The S&P 500 (SPY) has rallyed impressively since its low of 3,810 on May 20. Unfortunately, the more I look at the facts, the more concerned I am that this is the formation of a bear market, the more defensive measures I take in my newsletter services, Reitmeister Total Return and this one, POWR Value. In this week’s Market Commentary, I go into more detail about why the probability of a bear market continues to grow. Read on below for more….
(Enjoy this updated version of my weekly commentary, published June 3, 2022 of the POWR Value newsletter).
In last week’s POWR Value commentary, I shared more insights that equated to a higher probability of a bear market on the horizon (read it here).
Since then, the preponderance of new evidence points in that negative direction as well. This means that the bear market “thought virus” continues to spread.
Most notable is the Atlanta Fed’s updated GDP Now reading. A few weeks ago I used the same indicator here as evidence of economic strength at +2.5% for the second quarter.
That has now fallen to just +1.3% after the most recent economic results came in below expectations. That is directionally bad news.
Yes, some will point out that ISM Manufacturing rose from 55.4 to 56.1 on Wednesday as a positive. Or that government employment showed 390K job gains today, which was higher than expected.
However, let’s keep in mind that Production often runs on a dime and a solid month tells us little about what happens next. Or the fact that ISM Services came in lower than expected today at 54.5 from 55.9 last month.
In addition, the service sector is 4x larger than manufacturing.
As for the seemingly good employment numbers… the sad truth is that employment is a lagging indicator. This means that it often doesn’t properly indicate problems after a recession has taken root.
A kind of fire alarm that only goes off after the building has burned to the ground.
Also interestingly, Thursday’s competitive ADP employment report was woefully below expectations with only 128K jobs added. That’s the slowest pace since the onset of Covid.
In addition, historically, it was much more accurate in displaying job trends than the government version.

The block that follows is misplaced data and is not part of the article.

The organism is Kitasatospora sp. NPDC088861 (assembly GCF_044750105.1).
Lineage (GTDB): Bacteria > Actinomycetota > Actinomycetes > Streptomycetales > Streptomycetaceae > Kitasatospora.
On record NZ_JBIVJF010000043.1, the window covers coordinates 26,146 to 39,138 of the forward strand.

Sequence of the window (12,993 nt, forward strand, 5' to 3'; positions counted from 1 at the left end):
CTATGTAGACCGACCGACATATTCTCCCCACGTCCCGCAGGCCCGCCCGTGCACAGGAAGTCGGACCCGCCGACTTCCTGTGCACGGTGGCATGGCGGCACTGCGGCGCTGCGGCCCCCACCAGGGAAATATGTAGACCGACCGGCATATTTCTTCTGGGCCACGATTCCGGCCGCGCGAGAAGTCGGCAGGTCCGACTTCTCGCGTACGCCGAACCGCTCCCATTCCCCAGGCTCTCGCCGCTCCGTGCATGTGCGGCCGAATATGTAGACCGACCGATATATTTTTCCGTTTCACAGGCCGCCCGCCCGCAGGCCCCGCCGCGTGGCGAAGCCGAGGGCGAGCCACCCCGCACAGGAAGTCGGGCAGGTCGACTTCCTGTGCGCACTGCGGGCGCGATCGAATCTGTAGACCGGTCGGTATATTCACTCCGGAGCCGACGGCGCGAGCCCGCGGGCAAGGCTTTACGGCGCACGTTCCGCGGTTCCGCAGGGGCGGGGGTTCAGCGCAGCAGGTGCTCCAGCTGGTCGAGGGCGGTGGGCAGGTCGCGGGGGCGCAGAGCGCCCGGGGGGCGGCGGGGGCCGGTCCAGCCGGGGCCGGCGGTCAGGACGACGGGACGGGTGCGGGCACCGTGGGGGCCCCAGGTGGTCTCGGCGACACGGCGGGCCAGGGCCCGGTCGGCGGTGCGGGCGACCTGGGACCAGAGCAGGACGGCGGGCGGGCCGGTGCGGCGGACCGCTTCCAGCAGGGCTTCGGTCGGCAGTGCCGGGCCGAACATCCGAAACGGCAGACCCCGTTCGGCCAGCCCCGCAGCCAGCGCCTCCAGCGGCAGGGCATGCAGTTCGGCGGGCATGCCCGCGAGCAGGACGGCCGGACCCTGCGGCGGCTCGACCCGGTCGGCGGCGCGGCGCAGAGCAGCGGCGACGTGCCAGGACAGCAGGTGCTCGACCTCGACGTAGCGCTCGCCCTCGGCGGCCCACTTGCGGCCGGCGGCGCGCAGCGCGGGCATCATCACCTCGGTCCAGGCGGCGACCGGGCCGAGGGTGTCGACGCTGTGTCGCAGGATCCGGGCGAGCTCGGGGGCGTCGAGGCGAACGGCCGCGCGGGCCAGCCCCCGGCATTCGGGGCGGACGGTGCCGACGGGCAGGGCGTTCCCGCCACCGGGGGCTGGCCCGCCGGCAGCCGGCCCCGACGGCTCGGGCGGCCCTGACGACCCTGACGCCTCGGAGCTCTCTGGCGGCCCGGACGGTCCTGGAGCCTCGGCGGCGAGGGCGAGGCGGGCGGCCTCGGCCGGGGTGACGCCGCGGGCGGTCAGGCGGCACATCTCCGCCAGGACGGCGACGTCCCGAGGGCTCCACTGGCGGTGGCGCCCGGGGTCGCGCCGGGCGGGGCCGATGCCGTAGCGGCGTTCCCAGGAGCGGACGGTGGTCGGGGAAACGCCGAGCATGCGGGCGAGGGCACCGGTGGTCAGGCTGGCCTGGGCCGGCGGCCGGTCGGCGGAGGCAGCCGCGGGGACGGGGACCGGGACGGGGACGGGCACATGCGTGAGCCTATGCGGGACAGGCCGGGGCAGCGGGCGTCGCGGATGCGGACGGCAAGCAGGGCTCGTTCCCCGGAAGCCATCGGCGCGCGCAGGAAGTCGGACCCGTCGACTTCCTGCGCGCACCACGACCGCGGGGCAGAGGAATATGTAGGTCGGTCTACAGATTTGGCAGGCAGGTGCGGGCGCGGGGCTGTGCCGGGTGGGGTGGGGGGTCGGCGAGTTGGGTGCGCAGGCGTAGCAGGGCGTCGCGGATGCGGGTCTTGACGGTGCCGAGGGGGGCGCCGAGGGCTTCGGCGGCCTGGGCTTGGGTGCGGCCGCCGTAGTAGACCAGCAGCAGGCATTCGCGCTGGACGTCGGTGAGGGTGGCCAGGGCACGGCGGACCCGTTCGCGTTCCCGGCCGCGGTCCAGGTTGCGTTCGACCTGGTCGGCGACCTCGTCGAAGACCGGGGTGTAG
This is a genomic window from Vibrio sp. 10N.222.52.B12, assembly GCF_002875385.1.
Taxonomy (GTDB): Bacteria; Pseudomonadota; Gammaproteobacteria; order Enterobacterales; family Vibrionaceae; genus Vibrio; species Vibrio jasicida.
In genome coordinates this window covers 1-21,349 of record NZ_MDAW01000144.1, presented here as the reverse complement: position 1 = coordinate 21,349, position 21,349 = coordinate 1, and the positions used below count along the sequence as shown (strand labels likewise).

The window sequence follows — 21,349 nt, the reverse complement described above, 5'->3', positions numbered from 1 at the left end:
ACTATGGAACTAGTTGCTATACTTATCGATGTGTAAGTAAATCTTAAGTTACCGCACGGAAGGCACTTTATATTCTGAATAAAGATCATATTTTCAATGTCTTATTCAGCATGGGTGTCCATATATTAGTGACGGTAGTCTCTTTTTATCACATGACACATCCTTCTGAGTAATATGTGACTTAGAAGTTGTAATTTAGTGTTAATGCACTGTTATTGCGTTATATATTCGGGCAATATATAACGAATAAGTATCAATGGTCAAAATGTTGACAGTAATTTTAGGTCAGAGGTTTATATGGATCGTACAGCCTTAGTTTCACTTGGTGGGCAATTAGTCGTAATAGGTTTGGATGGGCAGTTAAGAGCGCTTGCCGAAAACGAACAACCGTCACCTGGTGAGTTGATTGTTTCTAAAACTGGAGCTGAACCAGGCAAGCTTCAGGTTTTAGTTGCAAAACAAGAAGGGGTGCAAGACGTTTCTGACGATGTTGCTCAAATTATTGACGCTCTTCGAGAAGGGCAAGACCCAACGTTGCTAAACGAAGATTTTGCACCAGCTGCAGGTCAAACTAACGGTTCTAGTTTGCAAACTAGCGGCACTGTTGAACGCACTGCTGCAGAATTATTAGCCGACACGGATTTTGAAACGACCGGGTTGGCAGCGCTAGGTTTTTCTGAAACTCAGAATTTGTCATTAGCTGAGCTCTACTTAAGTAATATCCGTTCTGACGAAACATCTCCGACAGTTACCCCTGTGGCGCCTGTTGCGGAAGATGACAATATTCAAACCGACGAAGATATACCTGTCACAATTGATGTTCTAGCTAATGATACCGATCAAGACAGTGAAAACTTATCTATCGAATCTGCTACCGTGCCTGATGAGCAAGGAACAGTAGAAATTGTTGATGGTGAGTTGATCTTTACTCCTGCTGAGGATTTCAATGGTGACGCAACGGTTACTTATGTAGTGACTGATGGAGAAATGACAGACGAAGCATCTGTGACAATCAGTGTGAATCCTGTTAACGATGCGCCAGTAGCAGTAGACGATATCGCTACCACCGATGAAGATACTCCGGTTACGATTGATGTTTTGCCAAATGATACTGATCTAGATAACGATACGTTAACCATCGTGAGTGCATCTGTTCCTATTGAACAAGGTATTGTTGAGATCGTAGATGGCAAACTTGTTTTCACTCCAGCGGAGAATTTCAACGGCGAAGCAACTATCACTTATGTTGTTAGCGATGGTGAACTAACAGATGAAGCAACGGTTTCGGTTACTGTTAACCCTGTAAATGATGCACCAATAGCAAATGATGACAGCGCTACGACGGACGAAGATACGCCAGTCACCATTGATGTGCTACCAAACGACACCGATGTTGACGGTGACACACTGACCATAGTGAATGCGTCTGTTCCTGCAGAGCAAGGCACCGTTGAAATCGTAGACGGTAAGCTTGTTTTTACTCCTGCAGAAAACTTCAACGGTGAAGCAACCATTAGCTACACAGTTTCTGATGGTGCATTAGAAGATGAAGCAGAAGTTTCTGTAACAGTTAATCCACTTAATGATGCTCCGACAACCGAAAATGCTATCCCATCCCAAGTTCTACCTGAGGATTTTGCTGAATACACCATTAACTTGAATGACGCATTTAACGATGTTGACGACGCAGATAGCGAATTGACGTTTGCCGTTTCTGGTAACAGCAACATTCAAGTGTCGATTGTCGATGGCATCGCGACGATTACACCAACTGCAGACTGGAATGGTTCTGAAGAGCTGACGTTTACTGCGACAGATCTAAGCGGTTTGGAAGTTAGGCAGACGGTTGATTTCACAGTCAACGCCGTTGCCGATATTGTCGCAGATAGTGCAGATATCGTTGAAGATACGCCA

Moving beyond economic data is more evidence that the bearish thought virus is spreading to more places. Here’s a list of the most telling negative headlines that prove that point:
Here’s the email Elon Mush sent to all Tesla employees about a 10% workforce reduction
Jamie Dimon (JPMorgan Chase CEO) Says “Brace Yourself” For An Economic Hurricane
You have been warned
Yes, I could go on and on. And if in doubt, search Google for terms like Bear Market or Job Layoffs and see how much comes out to support this negative idea.
Right now I would say the probability of a recession and bear market is north of 50%. That also means it’s not a foregone conclusion.
That the Fed could indeed orchestrate a soft landing for the economy if they raise interest rates and that the recent nasty correction hurt enough before a return to bull market conditions.
Our decline to 69% long in POWR Value is a nod in that direction. That a bear market is indeed not a given, and this more conservative stance gives us a better balancing act to become more defensive or aggressive when necessary.
This means that if a bear market is on the way, we will likely sell more of our aggressive positions and rotate to larger conservative positions with a lower beta in the portfolio. Also probably lower the total long exposure to just 50%.
On the other hand, if we avoid bear market territory and make another serious and prolonged bull run, we will do the opposite.
That would mean getting back to 100% long in more aggressive positions. That includes a higher dose of small caps, growth stocks and higher beta investments.
Remember that economics is a soft science. This means that it is not exact, making it difficult to make concrete predictions.
The same is, of course, true for the stock market by expansion, as recessions and bear markets go hand in hand.
I point to this to appreciate the step-by-step approach we use to get more or less bullish in our portfolio.
That’s because it’s very dangerous to guess wrong and get trampled by the market going the other way. Better to make more nuanced moves as things unfold.
What to do?
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All the best!
CEO StockNews.com & editor of POWR Value trading service
SPY shares closed at $410.54 on Friday, down $-6.85 (-1.64%). Year-to-date, the SPY is down -13.29%, versus a % increase in the benchmark S&P 500 index over the same period.
About the author: Steve Reitmeister
Steve is better known to the StockNews public as “Reity”. Not only is he the CEO of the company, but he also shares his 40 years of investment experience in the Reitmeister Total Return portfolio. Learn more about Reity’s background, along with links to his most recent articles and stock selection.
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